Primary care, non-invasive detection of gastric reflux

Gastro-oesophageal reflux disease (GORD/GERD), where stomach acid enters the oesophagus, affects 10-20% of the population. There is currently no method available to test for GORD in a primary care setting. Of particular difficulty is testing for extra-oesophageal reflux where acid reflux travels into the airway space and can cause airway problems such as exacerbated asthma and chronic cough. A blanket approach of prescribing anti-reflux medication, with many unwanted side-effects, is often performed in the absence of an accurate diagnosis. Our simple device has potential to alter the treatment pathway. Based upon simple principles that stomach acids entering the mouth can erode and eventually destroy the teeth, we have developed a small disc-shaped device which can be reversibly attached to a back tooth and left in situ for up to one week. A colour change after a number of days would indicate whether or not there has been stomach acid exposure. This low cost, biocompatible technology has been developed by a team of dentists, gastroenterologists and chemists who are keen to help get this technology adopted clinically.

King’s Dental Researchers, and their team of clinicians and scientists have created a simple new device based upon the unmet need to identify problematic reflux in a minimally invasive manner. The small composite material technology, reversibly attaches to a tooth/denture and dissolves at a set rate in the presence of different levels and types of acid exposure, thereby diagnosing the presence and activity of stomach acid reflux. This easy to use and cost-effective test is non-invasive once fitted and will represent a significant step change in the diagnosis and management of extra-oesophageal reflux disease. With potential to be applied in any primary care setting or used by specialists, it will be a much-needed adjunct in treatment decisions and care.

Gastro-oesophageal reflux disease (GORD) when undetected is potentially painful and may result in cancerous changes if not treated/managed. When stomach acid enters into the mouth and airway it can exacerbate lung conditions such as asthma, chronic cough and obstructive pulmonary disorders. Yet to date, there is no primary care test. If the patient is lucky enough to experience gastric symptoms to signpost their GP as to the route of the problem, the test is invasive and expensive, requiring placement of a pH probe down the throat and leaving it there for 24 hours to assess acid activity. For this reason, patients are often placed on medications (proton pump inhibitors) without any prior testing. These medications are not without side effects. As the stomach acid can destroy the teeth, dentists have been able to inform patients that there is significant acid activity and recommend testing/management. This ability of stomach acid to erode biomaterials is the feature upon which the innovation is built and has potential to revolutionise the primary care management of acid reflux disease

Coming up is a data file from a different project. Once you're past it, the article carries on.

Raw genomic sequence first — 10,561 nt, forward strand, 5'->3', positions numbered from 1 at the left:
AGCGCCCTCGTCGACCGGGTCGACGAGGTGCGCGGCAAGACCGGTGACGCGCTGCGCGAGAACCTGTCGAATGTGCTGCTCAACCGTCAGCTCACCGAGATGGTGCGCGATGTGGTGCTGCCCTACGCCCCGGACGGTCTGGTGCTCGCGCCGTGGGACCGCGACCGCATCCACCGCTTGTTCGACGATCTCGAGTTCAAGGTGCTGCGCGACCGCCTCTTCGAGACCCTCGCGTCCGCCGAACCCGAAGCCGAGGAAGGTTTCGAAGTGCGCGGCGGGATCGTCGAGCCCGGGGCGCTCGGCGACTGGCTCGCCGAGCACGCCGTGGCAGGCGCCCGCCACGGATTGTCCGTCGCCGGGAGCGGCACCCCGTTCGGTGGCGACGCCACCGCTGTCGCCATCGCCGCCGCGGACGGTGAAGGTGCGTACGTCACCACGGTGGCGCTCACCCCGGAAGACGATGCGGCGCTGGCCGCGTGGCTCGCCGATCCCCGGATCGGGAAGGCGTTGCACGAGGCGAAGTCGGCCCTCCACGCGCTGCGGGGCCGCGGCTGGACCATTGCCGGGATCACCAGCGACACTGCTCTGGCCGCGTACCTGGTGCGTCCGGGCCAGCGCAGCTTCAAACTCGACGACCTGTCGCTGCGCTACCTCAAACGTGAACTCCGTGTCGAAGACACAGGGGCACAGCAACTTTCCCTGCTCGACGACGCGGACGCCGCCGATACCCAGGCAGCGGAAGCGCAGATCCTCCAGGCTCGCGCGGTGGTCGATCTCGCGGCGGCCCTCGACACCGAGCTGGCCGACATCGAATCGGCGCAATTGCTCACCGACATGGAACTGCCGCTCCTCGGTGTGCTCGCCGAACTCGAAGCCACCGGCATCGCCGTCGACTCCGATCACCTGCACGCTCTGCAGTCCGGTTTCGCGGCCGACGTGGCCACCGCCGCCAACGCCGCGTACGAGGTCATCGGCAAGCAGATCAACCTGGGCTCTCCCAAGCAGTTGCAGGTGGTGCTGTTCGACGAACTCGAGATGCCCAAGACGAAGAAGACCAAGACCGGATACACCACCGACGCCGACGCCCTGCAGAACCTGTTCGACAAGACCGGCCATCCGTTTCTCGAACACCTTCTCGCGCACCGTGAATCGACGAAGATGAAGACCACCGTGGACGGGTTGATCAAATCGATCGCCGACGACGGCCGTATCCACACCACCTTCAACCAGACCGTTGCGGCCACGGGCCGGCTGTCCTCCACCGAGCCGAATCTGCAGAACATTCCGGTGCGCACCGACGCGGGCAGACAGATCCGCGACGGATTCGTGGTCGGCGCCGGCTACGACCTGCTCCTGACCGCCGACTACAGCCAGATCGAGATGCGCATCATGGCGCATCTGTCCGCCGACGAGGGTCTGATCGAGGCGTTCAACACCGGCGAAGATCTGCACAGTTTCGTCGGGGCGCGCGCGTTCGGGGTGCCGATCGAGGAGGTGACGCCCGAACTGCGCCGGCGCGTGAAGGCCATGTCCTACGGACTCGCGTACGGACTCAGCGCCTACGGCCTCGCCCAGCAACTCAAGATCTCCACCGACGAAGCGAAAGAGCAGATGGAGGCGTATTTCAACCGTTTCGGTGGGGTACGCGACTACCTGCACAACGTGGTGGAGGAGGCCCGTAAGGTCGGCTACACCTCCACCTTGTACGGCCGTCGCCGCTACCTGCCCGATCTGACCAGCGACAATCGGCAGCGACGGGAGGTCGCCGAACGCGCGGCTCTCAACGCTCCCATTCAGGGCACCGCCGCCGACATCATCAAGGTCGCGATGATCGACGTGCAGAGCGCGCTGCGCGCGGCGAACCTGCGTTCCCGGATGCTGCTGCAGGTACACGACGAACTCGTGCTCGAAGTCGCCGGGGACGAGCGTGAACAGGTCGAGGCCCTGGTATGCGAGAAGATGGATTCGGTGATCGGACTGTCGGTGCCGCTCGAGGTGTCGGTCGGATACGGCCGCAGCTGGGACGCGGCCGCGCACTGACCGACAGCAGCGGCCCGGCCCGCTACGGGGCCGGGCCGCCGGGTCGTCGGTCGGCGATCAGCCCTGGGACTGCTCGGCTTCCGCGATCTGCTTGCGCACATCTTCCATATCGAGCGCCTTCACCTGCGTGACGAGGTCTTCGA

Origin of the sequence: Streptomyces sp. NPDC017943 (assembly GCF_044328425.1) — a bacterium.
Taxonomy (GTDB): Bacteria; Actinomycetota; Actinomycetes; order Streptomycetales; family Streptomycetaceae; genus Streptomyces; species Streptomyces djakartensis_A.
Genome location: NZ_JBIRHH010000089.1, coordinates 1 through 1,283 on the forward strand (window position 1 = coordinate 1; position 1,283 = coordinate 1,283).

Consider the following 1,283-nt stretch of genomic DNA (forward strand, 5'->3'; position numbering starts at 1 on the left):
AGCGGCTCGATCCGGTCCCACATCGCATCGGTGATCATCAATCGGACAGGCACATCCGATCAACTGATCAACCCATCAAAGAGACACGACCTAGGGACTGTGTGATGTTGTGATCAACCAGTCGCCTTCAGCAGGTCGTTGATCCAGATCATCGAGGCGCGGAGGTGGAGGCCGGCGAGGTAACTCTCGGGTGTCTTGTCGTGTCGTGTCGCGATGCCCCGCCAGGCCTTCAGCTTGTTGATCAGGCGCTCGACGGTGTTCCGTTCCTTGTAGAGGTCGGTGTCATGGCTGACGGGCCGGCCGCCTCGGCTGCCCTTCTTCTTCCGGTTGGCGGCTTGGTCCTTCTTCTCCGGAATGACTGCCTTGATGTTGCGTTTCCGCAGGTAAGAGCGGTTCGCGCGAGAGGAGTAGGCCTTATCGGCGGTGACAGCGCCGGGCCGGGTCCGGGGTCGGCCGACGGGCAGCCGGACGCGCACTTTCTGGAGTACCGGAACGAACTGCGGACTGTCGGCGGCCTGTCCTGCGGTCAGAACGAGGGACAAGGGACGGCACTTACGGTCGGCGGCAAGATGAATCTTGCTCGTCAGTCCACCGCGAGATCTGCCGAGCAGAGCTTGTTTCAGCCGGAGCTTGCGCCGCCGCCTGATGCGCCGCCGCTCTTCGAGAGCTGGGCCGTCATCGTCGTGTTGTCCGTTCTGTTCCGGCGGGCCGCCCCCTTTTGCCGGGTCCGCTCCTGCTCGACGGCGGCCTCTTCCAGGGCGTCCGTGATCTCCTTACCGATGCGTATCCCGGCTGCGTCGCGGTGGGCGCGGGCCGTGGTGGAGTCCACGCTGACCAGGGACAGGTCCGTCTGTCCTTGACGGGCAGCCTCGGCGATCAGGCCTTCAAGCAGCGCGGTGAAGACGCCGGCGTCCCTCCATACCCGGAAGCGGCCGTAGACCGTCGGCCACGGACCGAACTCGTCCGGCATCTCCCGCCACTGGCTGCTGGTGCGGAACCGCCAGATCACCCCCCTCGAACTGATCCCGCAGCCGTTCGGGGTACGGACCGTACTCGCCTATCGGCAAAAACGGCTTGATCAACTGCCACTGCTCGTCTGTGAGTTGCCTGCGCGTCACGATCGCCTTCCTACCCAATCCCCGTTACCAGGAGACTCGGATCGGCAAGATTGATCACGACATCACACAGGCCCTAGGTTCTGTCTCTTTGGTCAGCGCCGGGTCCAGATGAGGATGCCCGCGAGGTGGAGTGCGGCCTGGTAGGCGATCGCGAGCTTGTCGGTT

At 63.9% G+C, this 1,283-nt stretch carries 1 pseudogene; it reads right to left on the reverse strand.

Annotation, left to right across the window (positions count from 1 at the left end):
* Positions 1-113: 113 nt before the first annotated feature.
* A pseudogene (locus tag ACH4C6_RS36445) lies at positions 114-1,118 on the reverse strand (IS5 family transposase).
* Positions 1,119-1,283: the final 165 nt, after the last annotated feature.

A priority patent application was filed in the UK, followed in Sept 2020 by an International PCT
Application. Funding is in place to develop a prototype further, and the researchers are currently seeking commercial partners to help us develop this product fully and bring the technology to market. We have a range of supportive dentists, gastroenterologists and respiratory consultants who may aid in prototype testing and evaluation. A prospective development partner could take an option to a licence over the patent and associated know-how and exclusivity would be available for a suitable partner.


Patent Status
A priority patent application was filed at the UK IP Office (Priority date: 12 September 2019) and this
was followed on 11 Sept 2020 by an International PCT Application (PCT/EP2020/075533).

The PCT Application is published with an International Search Report as WO2021/048396, 18 March 2021

KCL Principal Investigators
Dr Saoirse O’Toole & Dr Garrit Koller
Faculty of Dental, Oral and Craniofacial Sciences, Centre for Clinical, Oral and Translational Sciences, Guy’s Hospital, London, UK


Patent Information:
For Information, Contact:
Ian Durrant
IP & Licensing Manager
King's College London
Saoirse O'Toole
Garrit Koller
Timothy Watson